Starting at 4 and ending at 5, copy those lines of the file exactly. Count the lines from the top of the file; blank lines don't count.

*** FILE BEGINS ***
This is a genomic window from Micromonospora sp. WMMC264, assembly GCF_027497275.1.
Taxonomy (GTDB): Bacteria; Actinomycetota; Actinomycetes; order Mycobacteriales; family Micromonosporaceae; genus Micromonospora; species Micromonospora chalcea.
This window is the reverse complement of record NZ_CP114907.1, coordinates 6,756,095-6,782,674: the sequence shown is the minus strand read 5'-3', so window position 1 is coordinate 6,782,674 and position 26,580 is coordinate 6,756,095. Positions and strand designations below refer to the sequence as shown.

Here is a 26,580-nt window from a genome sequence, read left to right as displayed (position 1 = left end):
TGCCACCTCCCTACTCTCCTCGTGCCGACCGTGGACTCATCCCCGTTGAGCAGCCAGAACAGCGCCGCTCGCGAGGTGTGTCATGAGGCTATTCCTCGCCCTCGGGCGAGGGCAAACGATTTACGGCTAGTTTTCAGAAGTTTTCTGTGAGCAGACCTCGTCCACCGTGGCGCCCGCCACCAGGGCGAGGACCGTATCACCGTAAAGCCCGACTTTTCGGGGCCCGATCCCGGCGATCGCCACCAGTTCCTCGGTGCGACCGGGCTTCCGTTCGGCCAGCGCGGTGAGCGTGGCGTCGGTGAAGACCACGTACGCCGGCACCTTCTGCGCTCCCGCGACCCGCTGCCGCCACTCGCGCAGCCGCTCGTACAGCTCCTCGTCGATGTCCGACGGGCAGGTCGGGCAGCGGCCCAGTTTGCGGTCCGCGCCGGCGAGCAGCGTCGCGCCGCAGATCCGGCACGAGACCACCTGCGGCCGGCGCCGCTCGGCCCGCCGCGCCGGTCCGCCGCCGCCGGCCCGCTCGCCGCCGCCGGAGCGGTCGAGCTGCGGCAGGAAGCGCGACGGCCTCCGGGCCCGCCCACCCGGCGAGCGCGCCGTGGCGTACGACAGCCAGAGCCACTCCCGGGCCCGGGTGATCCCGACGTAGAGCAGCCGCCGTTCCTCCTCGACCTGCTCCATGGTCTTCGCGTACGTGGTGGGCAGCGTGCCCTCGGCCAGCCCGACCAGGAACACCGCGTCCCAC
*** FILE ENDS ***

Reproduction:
Here is a 26,580-nt window from a genome sequence, read left to right as displayed (position 1 = left end):
TGCCACCTCCCTACTCTCCTCGTGCCGACCGTGGACTCATCCCCGTTGAGCAGCCAGAACAGCGCCGCTCGCGAGGTGTGTCATGAGGCTATTCCTCGCCCTCGGGCGAGGGCAAACGATTTACGGCTAGTTTTCAGAAGTTTTCTGTGAGCAGACCTCGTCCACCGTGGCGCCCGCCACCAGGGCGAGGACCGTATCACCGTAAAGCCCGACTTTTCGGGGCCCGATCCCGGCGATCGCCACCAGTTCCTCGGTGCGACCGGGCTTCCGTTCGGCCAGCGCGGTGAGCGTGGCGTCGGTGAAGACCACGTACGCCGGCACCTTCTGCGCTCCCGCGACCCGCTGCCGCCACTCGCGCAGCCGCTCGTACAGCTCCTCGTCGATGTCCGACGGGCAGGTCGGGCAGCGGCCCAGTTTGCGGTCCGCGCCGGCGAGCAGCGTCGCGCCGCAGATCCGGCACGAGACCACCTGCGGCCGGCGCCGCTCGGCCCGCCGCGCCGGTCCGCCGCCGCCGGCCCGCTCGCCGCCGCCGGAGCGGTCGAGCTGCGGCAGGAAGCGCGACGGCCTCCGGGCCCGCCCACCCGGCGAGCGCGCCGTGGCGTACGACAGCCAGAGCCACTCCCGGGCCCGGGTGATCCCGACGTAGAGCAGCCGCCGTTCCTCCTCGACCTGCTCCATGGTCTTCGCGTACGTGGTGGGCAGCGTGCCCTCGGCCAGCCCGACCAGGAACACCGCGTCCCAC